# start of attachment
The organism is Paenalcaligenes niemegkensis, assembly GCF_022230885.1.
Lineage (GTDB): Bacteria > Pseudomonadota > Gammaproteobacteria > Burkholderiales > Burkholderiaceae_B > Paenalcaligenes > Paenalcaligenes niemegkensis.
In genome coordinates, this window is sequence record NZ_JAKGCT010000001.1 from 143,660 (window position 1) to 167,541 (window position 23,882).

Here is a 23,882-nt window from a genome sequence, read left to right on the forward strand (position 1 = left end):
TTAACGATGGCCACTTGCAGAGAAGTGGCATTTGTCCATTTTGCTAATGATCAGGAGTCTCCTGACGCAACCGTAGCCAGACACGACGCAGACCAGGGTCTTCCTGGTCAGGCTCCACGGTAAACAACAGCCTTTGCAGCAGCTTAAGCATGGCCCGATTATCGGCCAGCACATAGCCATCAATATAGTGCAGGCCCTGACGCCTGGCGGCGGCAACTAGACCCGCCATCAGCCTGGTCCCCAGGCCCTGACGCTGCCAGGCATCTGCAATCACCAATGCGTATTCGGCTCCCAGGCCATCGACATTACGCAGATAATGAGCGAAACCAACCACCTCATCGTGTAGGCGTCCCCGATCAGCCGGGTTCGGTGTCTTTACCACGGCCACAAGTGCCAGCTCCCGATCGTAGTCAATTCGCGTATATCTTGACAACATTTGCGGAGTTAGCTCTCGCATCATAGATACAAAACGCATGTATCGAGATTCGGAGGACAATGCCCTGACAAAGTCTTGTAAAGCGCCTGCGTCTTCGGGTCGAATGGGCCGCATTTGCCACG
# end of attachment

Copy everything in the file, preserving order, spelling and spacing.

The organism is Paenalcaligenes niemegkensis, assembly GCF_022230885.1.
Lineage (GTDB): Bacteria > Pseudomonadota > Gammaproteobacteria > Burkholderiales > Burkholderiaceae_B > Paenalcaligenes > Paenalcaligenes niemegkensis.
In genome coordinates, this window is sequence record NZ_JAKGCT010000001.1 from 143,660 (window position 1) to 167,541 (window position 23,882).

Here is a 23,882-nt window from a genome sequence, read left to right on the forward strand (position 1 = left end):
TTAACGATGGCCACTTGCAGAGAAGTGGCATTTGTCCATTTTGCTAATGATCAGGAGTCTCCTGACGCAACCGTAGCCAGACACGACGCAGACCAGGGTCTTCCTGGTCAGGCTCCACGGTAAACAACAGCCTTTGCAGCAGCTTAAGCATGGCCCGATTATCGGCCAGCACATAGCCATCAATATAGTGCAGGCCCTGACGCCTGGCGGCGGCAACTAGACCCGCCATCAGCCTGGTCCCCAGGCCCTGACGCTGCCAGGCATCTGCAATCACCAATGCGTATTCGGCTCCCAGGCCATCGACATTACGCAGATAATGAGCGAAACCAACCACCTCATCGTGTAGGCGTCCCCGATCAGCCGGGTTCGGTGTCTTTACCACGGCCACAAGTGCCAGCTCCCGATCGTAGTCAATTCGCGTATATCTTGACAACATTTGCGGAGTTAGCTCTCGCATCATAGATACAAAACGCATGTATCGAGATTCGGAGGACAATGCCCTGACAAAGTCTTGTAAAGCGCCTGCGTCTTCGGGTCGAATGGGCCGCATTTGCCACG